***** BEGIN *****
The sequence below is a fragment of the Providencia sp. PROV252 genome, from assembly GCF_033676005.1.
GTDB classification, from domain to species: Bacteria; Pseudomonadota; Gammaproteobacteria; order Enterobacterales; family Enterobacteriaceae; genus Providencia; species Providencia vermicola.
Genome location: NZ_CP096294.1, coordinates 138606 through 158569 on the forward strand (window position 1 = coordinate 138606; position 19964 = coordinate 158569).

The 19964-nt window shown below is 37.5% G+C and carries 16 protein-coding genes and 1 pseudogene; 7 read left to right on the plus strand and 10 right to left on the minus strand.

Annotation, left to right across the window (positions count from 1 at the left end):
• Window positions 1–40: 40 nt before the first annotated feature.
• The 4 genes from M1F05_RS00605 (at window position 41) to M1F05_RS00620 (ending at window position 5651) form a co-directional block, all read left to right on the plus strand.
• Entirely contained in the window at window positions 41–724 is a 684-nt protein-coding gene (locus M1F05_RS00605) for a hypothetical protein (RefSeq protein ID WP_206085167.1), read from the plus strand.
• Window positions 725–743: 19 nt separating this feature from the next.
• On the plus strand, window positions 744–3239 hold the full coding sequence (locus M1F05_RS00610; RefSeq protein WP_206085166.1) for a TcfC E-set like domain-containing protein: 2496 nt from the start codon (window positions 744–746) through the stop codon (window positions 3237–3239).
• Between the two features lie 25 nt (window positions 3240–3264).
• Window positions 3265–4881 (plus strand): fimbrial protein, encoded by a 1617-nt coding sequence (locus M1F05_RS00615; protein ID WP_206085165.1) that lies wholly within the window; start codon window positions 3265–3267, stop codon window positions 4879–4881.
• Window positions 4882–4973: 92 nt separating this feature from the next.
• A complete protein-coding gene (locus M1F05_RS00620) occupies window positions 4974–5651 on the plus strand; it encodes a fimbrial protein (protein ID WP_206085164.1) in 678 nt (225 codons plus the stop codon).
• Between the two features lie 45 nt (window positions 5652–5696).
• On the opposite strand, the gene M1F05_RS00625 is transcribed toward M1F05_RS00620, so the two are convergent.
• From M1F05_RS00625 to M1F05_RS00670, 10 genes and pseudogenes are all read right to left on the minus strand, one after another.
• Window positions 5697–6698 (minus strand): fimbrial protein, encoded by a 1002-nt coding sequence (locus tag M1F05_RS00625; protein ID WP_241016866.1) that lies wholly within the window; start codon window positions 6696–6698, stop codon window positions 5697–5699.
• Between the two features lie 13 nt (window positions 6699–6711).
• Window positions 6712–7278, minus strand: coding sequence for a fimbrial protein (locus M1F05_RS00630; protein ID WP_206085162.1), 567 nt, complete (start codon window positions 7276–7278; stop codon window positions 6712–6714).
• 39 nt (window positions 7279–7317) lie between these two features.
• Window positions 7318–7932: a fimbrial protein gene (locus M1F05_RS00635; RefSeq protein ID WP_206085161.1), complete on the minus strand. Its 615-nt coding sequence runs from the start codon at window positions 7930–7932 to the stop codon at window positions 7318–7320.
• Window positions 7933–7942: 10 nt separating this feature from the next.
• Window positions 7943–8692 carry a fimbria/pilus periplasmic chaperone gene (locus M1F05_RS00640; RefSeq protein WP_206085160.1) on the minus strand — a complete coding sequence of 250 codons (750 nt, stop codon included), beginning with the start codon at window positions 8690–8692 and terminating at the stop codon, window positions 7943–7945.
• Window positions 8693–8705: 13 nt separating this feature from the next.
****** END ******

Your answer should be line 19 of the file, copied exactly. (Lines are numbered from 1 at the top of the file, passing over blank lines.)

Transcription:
• Between the two features lie 13 nt (window positions 6699–6711).